Jan 2, 2006 (KHARTOUM) — Police fired tear gas into the Anglican cathedral in Khartoum during New Year’s Eve mass, injuring six people including the secretary of Sudan’s first vice president, the parish priest has said.
Canon Sylvester Thomas, of the Episcopal Church of the Sudan, said Tuesday he did not know the reason for the attack on All Saint’s Cathedral at midnight (2100 GMT) on Sunday, and police officials were unavailable for comment.
However, a local newspaper reported that police had been pursuing a man who had attacked someone with a knife.
Thomas said that 20 minutes after he began the service "explosions rang out inside the building. Nine tear gas bombs landed among the more than 500 worshippers, which included such eminent people as former Vice President Abel Alair."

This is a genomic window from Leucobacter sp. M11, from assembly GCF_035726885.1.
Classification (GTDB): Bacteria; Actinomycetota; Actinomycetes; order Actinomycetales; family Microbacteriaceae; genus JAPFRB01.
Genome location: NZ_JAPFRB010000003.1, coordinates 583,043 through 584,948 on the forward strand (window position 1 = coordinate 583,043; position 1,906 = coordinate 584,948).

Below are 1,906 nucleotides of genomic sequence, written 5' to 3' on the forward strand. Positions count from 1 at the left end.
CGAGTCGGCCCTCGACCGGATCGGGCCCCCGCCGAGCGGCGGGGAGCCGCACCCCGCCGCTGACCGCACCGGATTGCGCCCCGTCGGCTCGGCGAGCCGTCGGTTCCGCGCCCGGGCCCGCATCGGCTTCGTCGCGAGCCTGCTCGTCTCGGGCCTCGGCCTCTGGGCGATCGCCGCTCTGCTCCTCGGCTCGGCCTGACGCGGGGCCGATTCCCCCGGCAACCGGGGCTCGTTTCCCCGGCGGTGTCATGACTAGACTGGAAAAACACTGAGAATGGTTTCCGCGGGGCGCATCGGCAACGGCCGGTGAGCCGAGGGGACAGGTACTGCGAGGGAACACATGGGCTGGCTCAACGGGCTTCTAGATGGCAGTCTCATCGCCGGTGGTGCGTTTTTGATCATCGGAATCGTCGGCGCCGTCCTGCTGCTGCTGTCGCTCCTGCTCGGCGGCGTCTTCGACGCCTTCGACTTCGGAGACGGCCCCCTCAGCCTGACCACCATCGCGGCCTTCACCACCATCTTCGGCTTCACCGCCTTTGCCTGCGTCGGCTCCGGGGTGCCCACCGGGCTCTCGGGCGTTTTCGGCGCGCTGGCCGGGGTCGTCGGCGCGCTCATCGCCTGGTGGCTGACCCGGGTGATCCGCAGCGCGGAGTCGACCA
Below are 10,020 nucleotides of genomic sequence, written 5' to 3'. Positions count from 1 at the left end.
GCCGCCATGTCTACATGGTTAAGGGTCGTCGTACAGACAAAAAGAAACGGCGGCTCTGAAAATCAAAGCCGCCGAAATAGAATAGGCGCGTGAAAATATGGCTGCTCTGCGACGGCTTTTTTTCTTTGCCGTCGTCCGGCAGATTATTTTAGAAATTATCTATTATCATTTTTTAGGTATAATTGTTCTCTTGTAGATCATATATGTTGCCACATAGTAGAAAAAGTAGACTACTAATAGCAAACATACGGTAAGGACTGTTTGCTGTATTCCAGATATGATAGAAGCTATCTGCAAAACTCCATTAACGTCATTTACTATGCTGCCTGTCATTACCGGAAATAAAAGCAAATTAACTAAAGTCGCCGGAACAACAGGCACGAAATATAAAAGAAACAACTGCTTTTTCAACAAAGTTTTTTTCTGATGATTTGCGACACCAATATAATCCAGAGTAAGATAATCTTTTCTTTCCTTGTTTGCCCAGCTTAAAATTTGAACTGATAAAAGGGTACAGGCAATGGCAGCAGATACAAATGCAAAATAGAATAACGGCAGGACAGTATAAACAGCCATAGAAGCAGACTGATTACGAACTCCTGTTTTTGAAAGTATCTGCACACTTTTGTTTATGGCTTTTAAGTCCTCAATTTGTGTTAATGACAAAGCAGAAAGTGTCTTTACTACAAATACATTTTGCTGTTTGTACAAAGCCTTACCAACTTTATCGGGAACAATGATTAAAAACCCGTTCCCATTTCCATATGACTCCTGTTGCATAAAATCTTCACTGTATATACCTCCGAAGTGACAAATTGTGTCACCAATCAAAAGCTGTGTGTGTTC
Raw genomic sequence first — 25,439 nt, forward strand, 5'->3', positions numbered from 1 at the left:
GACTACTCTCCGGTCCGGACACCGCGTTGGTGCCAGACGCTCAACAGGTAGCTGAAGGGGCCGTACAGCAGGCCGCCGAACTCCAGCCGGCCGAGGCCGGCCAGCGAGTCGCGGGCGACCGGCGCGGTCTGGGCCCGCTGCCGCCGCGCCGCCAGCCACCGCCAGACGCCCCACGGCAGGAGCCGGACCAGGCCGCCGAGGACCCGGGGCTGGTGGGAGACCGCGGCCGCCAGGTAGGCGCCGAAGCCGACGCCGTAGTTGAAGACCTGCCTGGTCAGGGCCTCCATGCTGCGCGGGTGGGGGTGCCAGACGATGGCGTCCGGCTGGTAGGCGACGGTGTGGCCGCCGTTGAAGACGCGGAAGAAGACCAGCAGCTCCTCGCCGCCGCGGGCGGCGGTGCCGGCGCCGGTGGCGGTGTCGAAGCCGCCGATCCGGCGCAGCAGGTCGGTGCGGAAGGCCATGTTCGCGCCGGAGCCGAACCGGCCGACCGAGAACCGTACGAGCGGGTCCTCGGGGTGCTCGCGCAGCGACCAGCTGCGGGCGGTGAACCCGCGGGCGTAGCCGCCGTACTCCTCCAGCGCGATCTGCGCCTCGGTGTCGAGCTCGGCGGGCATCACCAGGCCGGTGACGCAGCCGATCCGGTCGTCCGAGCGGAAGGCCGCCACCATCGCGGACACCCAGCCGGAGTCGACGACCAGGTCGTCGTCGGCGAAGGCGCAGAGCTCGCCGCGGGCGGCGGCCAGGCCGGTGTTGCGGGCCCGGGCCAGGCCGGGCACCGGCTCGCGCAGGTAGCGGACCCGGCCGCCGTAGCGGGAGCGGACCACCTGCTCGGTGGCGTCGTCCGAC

Among those hurt were Alair’s wife and the secretary of Sudan’s current first vice president, he said. He added that six people had to be hospitalised, including someone burnt by a plastic chair that had caught fire.
Thomas said he did not know the reason for the assault, in which he claimed police also beat people with batons as they tried to flee the church.
He said he had filed a complaint with the authorities, adding that "such incidents as this do not help peaceful coexistence among religions in Sudan."
A report in the Al-Sudani daily quoted security sources as saying police were pursuing a man who had carried out an assault with a knife and had tried to hide among the worshippers gathered outside the main door.
However, it quoted Thomas as saying no one but worshippers was at the door.
A majority of Sudan’s population is Muslim, but there is a sizeable Christian minority, particularly in the south and in the capital.
The Episcopal Church is an autonomous province of the worldwide Anglican Communion.